Prof. Dr. Adam Drewnowski

Director of the Center for Public Health Nutrition and Professor of Epidemiology at the University of Washington

 

Prof. Dr. Adam Drewnowski is the Director of the Center for Public Health Nutrition and Professor of Epidemiology at the University of Washington. He obtained his MA degree in biochemistry at Balliol College, Oxford University, and PhD in psychology at The Rockefeller University in New York.

Dr, Drewnowski is the author of the Nutrient Rich Foods Index (NRF), a nutrient profiling model that helps consumers identify foods that are nutrient rich, affordable, and appealing. The nutrient density concept was featured in the recent “Future 50 Foods for a Healthier Planet” report and cookbook from Knorr and the World Wildlife Fund. Dr. Drewnowski’s Seattle Obesity Study, funded by the National Institutes of Health, has explored food shopping patterns and the relation between diet quality and diet cost. His work on the nutrition transition in Malaysia and Indonesia has addressed aspect of protein choice and the motivations to replace plant protein with animal protein. Dr.Drewnowski has authored over 300 research publications. He advises governments, foundations, and the private sector on issues related to diets and health.

 

Public Health Nutrition – challenges and solutions for the next 20 years

Public health nutrition aims to promote the consumption of diets that are both healthy and sustainable. Sustainable food systems produce nutrient-rich foods that are affordable, socially acceptable, and environmentally friendly. The challenge before us is that few foods (and few diets) are simultaneously nutrient-rich, affordable, culturally acceptable and sparing of natural resources and the environment. Paradoxes abound. In general, refined grains, sugars, and fats are good-tasting, have high energy density and high reward value and relatively low cost per 1000 kcal. However, their nutrient density is low. Excess consumption of cheap empty calories is at the root of the global obesity epidemic. Conversely, many nutrient rich-foods, including sources of high-quality protein, cost more per calorie and have a higher carbon footprint per kilogram, though not necessarily per nutrient.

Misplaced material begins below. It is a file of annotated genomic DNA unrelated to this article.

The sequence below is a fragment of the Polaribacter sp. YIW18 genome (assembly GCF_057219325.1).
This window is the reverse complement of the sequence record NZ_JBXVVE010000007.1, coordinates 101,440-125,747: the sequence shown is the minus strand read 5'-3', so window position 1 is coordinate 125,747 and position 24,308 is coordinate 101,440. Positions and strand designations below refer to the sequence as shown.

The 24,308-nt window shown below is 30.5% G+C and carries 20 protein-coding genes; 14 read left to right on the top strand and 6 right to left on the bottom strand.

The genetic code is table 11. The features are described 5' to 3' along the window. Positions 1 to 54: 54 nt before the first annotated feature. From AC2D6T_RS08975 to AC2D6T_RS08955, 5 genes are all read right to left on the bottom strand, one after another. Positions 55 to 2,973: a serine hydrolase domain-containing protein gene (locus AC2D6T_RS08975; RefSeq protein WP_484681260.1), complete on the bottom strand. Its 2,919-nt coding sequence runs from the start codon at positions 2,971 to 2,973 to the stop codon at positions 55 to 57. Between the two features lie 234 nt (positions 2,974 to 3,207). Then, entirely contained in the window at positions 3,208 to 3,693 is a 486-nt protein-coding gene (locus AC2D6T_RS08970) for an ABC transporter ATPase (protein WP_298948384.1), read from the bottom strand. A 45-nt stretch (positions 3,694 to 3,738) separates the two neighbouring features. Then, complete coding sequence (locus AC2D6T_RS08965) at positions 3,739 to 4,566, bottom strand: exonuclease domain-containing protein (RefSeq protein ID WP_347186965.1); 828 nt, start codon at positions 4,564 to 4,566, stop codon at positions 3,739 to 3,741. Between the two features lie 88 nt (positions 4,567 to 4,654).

Herein lies the public health paradox: foods that are good tasting, inexpensive and convenient have been associated with non-communicable disease risks. Conversely, foods that are healthier and more nutrient-rich can be more expensive and are not always available to the global poor. Potential solutions range from a whole sale reformulation of the global food supply, including processed food, to consumer driven initiatives for a global change in food patterns.